Editor’s Note: Timothy Stanley is a historian and columnist for Britain’s Daily Telegraph. He is the author of “Citizen Hollywood: How the Collaboration Between L.A. and D.C. Revolutionized American Politics.” The opinions expressed in this commentary are solely those of the author.
Ted Cruz won the Republican Iowa caucuses on Monday night
Tim Stanley: Cruz had an amazing ground operation where Donald Trump relied too much on national exposure
Donald Trump must be very disappointed to discover that three quarters of Iowa Republicans are weak, low energy and have no interest in making America great again. The rest of the country, meanwhile, has been reminded that the Iowa caucus is a cruel thing to navigate. Many a high-profile, nationally popular campaign has been destroyed on those rocks. Trump’s ship isn’t sunk, but it’ll be taking on water.
You might ask why so many people are surprised by this result. Ted Cruz was always a strong contender, yapping at Trump’s heels – while Marco Rubio had been rising slowly in the polls for some time. History, as I previously argued, was also on Cruz’s side. A lot of Iowans traditionally make up their minds at the last minute; the state favors religious conservatives; and Cruz had an amazing ground operation where Trump relied too much on national exposure.
The reason why we were reluctant to tip Cruz as the likely winner, however, was because we were all suckered by The Donald’s hype. Trump – who has never run for office before and, therefore, never actually won an election – did a great impression of someone who was already the nominee. He scooped Sarah Palin’s endorsement, along with a few prominent evangelicals, and oozed that brash self-confidence of a man who is virtually unstoppable.
And polling suggests that Trump did indeed bring many new people into the caucus process. The problem is so did Cruz and Rubio – resulting in a historically high turnout. And both those men enjoyed an anti-establishment dynamic of their own. Cruz won the votes of those who described themselves as very conservative: he is despised by the Washington elite, is anti-ethanol subsidies in a state that deifies them and has a reputation for shutting down government just to make a point. A vote for Cruz was as much a vote of protest as a vote for Trump.
Likewise, a vote for Marco Rubio may well have been a vote of protest against Cruz and Trump. Rubio appears to have done well among those with a college education – a fact that bodes well in future primaries. Republican primary participants tend to be, proportionately, a little more male, older, richer and better educated than the general citizenry.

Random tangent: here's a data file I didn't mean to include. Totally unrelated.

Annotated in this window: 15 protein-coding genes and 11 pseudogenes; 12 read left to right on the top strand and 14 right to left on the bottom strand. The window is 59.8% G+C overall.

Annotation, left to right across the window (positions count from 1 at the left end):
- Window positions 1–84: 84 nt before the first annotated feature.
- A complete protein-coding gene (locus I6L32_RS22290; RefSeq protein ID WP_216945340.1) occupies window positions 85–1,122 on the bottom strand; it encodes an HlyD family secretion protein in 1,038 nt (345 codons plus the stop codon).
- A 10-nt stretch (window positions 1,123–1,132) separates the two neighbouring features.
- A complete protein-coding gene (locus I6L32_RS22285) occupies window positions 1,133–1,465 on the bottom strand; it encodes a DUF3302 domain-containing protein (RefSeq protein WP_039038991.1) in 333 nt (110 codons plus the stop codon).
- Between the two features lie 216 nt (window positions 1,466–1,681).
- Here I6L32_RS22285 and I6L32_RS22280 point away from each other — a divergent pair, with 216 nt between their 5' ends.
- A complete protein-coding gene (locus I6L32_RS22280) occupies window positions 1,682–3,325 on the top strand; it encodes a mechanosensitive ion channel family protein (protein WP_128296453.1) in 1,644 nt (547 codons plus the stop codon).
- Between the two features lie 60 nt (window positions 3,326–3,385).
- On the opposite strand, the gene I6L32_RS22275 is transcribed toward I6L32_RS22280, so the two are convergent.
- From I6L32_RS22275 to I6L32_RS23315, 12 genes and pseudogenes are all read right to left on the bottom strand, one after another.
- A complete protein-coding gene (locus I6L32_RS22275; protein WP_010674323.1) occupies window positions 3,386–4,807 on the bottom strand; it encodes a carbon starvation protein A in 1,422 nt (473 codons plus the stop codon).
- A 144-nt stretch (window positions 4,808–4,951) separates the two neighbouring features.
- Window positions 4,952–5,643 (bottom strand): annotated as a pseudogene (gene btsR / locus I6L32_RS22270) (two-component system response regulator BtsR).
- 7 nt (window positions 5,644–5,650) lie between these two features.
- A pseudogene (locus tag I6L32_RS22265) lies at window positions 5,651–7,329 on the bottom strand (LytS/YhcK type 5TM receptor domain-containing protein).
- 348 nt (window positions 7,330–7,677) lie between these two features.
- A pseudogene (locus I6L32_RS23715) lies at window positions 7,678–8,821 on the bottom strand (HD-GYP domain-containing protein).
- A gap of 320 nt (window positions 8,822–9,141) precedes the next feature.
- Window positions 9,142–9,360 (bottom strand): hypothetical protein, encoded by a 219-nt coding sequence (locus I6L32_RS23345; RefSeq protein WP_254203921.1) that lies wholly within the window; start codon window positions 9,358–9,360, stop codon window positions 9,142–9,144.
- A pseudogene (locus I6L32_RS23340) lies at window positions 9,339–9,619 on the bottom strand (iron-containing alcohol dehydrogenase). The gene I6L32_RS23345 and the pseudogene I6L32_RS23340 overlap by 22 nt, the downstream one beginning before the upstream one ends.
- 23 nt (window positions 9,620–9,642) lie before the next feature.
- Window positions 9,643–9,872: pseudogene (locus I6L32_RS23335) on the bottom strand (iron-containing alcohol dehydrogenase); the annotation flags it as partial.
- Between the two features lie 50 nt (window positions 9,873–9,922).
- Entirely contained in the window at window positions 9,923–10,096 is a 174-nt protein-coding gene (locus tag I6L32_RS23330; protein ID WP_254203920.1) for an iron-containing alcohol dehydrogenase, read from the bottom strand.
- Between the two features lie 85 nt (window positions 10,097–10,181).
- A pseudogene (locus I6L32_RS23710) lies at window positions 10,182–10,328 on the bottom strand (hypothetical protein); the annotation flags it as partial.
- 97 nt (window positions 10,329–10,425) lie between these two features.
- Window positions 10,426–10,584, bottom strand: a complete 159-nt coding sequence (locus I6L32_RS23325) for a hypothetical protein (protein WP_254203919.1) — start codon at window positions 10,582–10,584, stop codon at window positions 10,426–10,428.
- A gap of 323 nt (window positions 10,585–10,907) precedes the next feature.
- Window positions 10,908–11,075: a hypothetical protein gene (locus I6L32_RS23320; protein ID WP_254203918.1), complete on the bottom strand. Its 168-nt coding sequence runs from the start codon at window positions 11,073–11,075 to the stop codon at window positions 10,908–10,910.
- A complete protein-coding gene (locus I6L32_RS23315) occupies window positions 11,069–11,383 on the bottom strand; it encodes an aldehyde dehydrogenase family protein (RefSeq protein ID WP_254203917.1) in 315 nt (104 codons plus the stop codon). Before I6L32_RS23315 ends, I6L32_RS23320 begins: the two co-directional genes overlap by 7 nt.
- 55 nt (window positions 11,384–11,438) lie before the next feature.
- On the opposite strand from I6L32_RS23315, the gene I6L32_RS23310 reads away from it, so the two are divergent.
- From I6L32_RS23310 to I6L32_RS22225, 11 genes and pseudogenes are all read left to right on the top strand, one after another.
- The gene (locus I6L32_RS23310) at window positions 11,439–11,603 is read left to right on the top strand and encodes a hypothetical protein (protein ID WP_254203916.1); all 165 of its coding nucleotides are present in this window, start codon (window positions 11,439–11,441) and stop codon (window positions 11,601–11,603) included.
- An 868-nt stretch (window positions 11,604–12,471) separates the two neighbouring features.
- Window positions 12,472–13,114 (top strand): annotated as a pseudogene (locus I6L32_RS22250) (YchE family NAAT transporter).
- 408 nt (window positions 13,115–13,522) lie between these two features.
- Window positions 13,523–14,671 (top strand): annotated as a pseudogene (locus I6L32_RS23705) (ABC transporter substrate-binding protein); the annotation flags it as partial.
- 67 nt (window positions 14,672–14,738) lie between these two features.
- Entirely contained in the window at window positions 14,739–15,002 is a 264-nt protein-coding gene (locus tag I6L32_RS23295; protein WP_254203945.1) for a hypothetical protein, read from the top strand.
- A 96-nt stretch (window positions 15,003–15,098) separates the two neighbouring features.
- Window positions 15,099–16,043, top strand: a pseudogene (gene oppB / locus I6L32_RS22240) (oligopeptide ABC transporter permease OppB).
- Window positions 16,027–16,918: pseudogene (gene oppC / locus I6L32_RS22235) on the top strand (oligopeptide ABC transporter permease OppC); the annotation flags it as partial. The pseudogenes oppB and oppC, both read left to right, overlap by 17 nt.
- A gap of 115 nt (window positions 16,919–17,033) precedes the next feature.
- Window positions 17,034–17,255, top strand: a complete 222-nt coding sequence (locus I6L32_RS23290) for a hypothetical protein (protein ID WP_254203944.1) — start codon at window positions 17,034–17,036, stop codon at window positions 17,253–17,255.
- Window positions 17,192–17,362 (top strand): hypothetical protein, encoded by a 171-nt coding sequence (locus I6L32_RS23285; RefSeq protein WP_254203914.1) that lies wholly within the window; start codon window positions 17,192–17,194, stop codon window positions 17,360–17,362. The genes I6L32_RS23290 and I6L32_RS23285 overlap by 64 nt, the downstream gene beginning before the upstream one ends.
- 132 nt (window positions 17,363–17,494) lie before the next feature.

Even Ben Carson, lest we forget him, got a sound 9% and finished way ahead of Jeb Bush – the man with the big bucks. Iowa has traditionally been nice to Bushes. It voted for George H. W. Bush against Ronald Reagan in 1980, and it kick-started George W. Bush’s race to the presidency in 2000. Jeb’s defeat was a humiliation.
Where does all of this leave us? It’s not as clear as you might think.
Ted Cruz has a bounce but will be eclipsed in a lot of media chatter about Trump’s defeat and Rubio’s rise. Trump obviously isn’t going anywhere – he’s still way ahead in polling in New Hampshire. But he’s badly wounded. The Trump pitch was always that he was a winner. He won by promising to win. Now that he’s lost, his halo of golden hair will slip.
As for Rubio, he faces the problem that he still only came in third. In New Hampshire, his vote will be split with that of Jeb Bush and Chris Christie. Neither took Iowa too seriously in the past few days, so they won’t see their own vote as a verdict on their candidacies. They have every right to stay in. Ergo, New Hampshire may well go to Donald Trump and the campaign will remain tight for a lot longer.
There is something rather wonderful in all of this.
Having dominated the headlines for so long, Trump’s campaign created an establishment vibe of its very own. It was top down in its approach – hinging on the attractiveness of the man rather than the efforts of grass-roots activists.
Iowa showed that this isn’t good enough. American democracy still prefers candidates to go from door to door and picnic to picnic, shaking hands. Trump is going have to conquer his self-confessed germophobia if he’s going to win
Timothy Stanley is a historian and columnist for Britain’s Daily Telegraph. He is the author of “Citizen Hollywood: How the Collaboration Between L.A. and D.C. Revolutionized American Politics.” The opinions expressed in this commentary are solely those of the author.